“Congratulations!! You are pregnant!” NO WAY, WHAATT!!!!! It wasn’t that we did not want to have children, but it was supposed to happen somewhere in the distant future. We had not really discussed our life goals or plans, heck we were barely getting to know each other! My idea was to study for the boards, take the exams and get a residency spot first before starting a family. As I have learned many times since then, “If you want to make the Universe laugh, tell Her your plans”. We re-adjusted our thoughts and went with the flow.
I thought I knew what love was, until I held my first born in my arms!! The fierce protectiveness, the sheer joy and terror at realizing I was responsible for this very fragile, beautiful perfect little being and the absolute paralyzing fear that I was somehow going to mess up big time… yup I remember all of it, even to this day. Motherhood is such a privilege and such a joy, I still get a lump in my throat when I see a pregnant woman or a mom with her baby.
It was becoming clear to us bleary-eyed parents that we would have to delay my plans to go through the process required for me to practice in the US. In the meantime, my husband got an offer to work in Kuwait as a professor at the medical school. He had been ready for a change for a while. We were up for another adventure. We knew nothing about Kuwait except what we had seen and heard on the news about Desert Storm. We went to the biggest bookstore in town then and found only one slim book about the Middle East with 3 pages devoted to Kuwait!! We promised ourselves we would give it a year. We ended up staying for eight. My husband had his own lab with technicians working for him. He had no difficulty asking for and getting equipment and other supplies as needed to conduct experiments. He was highly respected and really enjoyed his time there. Meanwhile, I was a stay-at-home mom and enjoyed watching my son grow. Life was quite idyllic as the wife of a faculty member!!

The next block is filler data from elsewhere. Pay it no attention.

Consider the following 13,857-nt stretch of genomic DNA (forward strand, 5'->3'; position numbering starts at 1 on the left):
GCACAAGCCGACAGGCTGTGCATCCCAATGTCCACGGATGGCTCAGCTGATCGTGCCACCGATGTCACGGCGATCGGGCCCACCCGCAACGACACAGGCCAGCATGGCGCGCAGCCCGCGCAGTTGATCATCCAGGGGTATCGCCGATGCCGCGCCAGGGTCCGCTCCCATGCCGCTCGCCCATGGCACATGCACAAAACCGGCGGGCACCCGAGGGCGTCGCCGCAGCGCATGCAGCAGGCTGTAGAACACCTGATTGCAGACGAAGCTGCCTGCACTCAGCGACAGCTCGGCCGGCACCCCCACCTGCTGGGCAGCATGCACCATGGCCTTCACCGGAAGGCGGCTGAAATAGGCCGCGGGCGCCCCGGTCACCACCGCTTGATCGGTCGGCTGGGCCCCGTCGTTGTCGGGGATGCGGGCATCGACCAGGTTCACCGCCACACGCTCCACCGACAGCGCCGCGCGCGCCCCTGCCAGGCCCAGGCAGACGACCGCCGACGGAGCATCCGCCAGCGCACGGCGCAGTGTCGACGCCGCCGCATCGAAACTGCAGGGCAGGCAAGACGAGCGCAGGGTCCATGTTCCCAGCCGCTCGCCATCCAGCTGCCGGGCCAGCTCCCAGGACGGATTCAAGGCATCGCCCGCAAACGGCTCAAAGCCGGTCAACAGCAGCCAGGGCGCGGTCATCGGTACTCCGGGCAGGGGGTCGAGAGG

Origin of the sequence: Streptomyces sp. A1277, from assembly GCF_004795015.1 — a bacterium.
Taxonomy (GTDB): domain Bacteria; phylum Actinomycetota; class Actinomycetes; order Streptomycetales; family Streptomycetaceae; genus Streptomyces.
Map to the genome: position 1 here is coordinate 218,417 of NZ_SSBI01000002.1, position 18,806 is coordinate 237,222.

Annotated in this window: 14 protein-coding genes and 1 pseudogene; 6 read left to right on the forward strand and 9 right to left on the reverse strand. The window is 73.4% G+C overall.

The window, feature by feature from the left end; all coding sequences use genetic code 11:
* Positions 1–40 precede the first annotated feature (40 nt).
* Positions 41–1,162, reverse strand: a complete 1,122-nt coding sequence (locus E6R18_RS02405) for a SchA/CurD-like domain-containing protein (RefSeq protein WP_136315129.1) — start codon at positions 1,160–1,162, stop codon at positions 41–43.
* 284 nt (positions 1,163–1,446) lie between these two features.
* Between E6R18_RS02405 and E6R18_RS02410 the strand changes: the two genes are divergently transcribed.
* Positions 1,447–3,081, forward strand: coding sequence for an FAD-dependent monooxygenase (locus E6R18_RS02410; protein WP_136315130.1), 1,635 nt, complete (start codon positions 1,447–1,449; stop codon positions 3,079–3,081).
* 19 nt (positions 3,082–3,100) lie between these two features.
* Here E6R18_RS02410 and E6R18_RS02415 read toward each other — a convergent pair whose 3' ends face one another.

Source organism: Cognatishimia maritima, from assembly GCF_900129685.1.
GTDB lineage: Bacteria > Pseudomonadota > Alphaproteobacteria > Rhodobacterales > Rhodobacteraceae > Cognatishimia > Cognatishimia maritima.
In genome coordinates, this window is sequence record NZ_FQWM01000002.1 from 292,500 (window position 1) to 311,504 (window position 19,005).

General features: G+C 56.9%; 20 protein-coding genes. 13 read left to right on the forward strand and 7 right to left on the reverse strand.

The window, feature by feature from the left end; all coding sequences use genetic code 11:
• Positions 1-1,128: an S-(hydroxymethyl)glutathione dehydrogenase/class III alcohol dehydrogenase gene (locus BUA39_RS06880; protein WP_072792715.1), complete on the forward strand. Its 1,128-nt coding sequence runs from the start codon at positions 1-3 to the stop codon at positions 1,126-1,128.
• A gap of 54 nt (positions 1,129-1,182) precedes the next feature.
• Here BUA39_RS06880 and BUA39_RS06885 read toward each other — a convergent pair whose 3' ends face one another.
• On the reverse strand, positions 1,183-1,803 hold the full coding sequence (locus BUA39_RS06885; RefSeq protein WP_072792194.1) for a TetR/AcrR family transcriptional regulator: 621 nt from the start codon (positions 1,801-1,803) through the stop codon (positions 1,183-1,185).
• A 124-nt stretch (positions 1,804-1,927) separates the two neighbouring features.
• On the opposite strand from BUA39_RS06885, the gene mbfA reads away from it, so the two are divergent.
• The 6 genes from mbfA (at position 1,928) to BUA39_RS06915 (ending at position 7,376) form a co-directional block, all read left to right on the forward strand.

Time for a sibling
We decided to have a second child. Once I got pregnant, we started to explore where I would deliver our baby. Although Kuwait is an Arab country, it has a somewhat moderate outlook for certain things but is quite conservative in other respects. For example, alcohol is prohibited but women do not have to cover their heads, although the vast majority of local women did. Women could drive, unlike in neighboring Saudi Arabia. But when it came to hospital care, we soon found out that if I wanted to avail of the public facility, my husband could not be with me for the birth. That was a deal breaker for me. After some research, we found a private hospital which had private labor and delivery rooms and was staffed by nurses, many from India. I had to be induced and the care I received was excellent. In fact, we had quite the party in there with friends visiting while we waited for the induction medication to kick in.
Restlessness sets in
As much as I enjoyed being a mom, I did not want to set aside my desire to pursue practicing medicine. I had worked too hard and sacrificed too much to give it up. Now looking back, if I had known then what I know now, I am not sure this road would have been pursued with so much focus. Anyway, I bought the necessary books, claimed one of the extra bedrooms in our massive apartment as a study and started preparing for the Board exams.
To be continued….